Capcom hit by ransomware attack, up to 350,000 accounts may be affected

Capcom confirmed on Monday that a hacker group has breached its servers, which may result in up to 350,000 compromised accounts.


Capcom is the latest major company to be targeted by cyber criminals. The company has confirmed that its servers had been hit by a ransomware attack earlier this month. The assault stands to potentially affect up to 350,000 people, however the company is stating that the actual damage is likely minimal.

The story comes from the BBC, having first observed the data breach over a week ago. However, Capcom officially confirmed the data compromise earlier today. The attack came on November 2 from a group of underground hackers known as Ragnar Locker. The hackers scrambled sections of data across Capcom's servers, destroying some files while leaving others digitally scrambled. The attackers demanded payment to undo the encryption, but there is no indication that Capcom has given in to their demands.

There is also no real sign of just how widespread the damage of this attack actually is. There are indications that up to 350,000 people may have been affected, including customers, business partners, and employees. However, Capcom has stated that only nine people, all former employees, have had their personal information compromised and has furthermore stated that there was no credit card data stolen. Having said that, Capcom cannot fully confirm the extent of the attacks due to the loss of its own data logs due to this breach.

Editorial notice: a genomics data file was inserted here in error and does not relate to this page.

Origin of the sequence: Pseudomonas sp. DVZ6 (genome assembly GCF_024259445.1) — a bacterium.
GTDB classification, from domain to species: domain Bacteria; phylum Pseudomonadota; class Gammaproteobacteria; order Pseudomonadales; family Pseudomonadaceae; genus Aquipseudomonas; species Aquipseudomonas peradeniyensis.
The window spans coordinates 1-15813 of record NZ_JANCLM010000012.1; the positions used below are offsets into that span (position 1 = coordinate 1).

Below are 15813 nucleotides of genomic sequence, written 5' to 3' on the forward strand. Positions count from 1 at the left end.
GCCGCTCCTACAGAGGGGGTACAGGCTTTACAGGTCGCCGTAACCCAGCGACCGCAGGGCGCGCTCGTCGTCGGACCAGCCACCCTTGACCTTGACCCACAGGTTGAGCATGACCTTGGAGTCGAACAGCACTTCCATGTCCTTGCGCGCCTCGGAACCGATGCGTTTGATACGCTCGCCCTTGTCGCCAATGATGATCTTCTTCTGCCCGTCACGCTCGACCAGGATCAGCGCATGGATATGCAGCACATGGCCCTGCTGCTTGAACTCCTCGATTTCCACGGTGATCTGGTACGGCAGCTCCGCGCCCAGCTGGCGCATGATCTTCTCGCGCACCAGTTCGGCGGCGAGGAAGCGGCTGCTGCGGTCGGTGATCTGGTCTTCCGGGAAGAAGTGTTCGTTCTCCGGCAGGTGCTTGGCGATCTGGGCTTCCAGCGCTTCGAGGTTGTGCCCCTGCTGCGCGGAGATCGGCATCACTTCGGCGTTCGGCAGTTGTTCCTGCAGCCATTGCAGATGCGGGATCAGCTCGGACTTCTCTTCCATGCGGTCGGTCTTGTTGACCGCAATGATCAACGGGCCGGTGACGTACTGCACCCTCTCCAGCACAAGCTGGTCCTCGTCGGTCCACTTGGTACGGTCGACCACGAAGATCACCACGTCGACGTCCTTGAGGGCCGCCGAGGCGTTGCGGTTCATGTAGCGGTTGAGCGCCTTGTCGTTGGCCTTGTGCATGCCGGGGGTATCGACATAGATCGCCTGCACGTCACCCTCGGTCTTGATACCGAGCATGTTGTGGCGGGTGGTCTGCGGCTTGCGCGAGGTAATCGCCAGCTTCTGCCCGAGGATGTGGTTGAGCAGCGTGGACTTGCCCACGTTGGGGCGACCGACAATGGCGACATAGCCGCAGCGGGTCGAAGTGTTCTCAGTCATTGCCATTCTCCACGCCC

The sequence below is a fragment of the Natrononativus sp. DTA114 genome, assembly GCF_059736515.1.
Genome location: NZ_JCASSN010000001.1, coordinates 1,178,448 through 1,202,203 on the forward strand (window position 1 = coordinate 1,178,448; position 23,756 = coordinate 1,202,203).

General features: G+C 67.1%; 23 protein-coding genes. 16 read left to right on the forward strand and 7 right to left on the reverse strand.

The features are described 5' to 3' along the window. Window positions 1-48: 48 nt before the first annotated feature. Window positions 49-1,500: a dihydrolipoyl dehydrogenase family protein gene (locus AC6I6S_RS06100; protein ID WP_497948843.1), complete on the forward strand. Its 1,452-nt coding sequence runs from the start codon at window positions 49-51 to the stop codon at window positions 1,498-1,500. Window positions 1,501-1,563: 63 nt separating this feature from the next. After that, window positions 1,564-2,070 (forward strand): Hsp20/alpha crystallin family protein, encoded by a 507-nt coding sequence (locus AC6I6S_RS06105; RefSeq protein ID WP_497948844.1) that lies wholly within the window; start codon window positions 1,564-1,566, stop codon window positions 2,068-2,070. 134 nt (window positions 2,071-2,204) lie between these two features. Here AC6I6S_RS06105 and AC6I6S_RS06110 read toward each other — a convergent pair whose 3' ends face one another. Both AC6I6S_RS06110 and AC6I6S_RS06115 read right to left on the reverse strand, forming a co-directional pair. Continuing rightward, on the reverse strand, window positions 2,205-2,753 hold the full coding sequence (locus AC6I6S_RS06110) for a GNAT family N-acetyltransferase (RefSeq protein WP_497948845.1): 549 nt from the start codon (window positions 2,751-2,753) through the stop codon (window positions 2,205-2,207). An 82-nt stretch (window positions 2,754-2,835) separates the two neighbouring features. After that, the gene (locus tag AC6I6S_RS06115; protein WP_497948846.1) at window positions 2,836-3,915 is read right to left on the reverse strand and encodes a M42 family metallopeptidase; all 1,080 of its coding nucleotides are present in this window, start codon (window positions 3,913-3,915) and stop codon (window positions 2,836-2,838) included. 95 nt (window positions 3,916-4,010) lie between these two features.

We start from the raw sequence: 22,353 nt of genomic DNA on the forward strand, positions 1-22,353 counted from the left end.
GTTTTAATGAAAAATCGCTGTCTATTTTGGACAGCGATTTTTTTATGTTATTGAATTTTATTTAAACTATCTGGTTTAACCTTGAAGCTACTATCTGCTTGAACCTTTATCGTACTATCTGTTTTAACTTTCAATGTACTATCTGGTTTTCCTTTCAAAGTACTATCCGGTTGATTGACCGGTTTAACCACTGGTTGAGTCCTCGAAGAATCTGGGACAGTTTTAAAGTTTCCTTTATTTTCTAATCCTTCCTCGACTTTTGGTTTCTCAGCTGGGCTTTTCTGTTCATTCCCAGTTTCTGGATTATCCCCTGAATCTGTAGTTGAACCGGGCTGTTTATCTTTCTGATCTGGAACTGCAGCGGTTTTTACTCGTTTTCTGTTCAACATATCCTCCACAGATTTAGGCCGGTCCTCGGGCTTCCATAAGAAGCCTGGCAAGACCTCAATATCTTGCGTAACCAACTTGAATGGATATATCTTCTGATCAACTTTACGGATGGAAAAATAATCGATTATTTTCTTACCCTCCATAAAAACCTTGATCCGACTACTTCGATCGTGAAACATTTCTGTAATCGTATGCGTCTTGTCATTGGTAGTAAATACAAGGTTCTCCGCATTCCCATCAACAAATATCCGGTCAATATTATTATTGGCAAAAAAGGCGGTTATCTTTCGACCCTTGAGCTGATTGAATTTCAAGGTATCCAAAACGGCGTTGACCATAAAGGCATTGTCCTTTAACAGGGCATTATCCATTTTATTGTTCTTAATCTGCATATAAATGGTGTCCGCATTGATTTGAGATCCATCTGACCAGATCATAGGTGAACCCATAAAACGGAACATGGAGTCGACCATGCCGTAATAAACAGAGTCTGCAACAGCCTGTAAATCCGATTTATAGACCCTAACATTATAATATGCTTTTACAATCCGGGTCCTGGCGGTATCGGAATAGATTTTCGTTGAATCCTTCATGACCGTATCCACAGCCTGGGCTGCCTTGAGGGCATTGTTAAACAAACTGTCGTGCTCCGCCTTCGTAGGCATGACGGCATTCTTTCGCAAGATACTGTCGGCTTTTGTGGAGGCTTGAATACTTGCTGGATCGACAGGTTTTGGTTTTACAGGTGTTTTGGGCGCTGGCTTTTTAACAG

Capcom is serving a widespread customer base as the publisher behind such major gaming series as Monster Hunter, Resident Evil, and Street Fighter. Law enforcement is working with the company to investigate the matter further. Japanese and UK data-protection watchdogs have also been notified and are on the case.

Senior Editor

Ozzie has been playing video games since picking up his first NES controller at age 5. He has been into games ever since, only briefly stepping away during his college years. But he was pulled back in after spending years in QA circles for both THQ and Activision, mostly spending time helping to push forward the Guitar Hero series at its peak. Ozzie has become a big fan of platformers, puzzle games, shooters, and RPGs, just to name a few genres, but he’s also a huge sucker for anything with a good, compelling narrative behind it. Because what are video games if you can't enjoy a good story with a fresh Cherry Coke?

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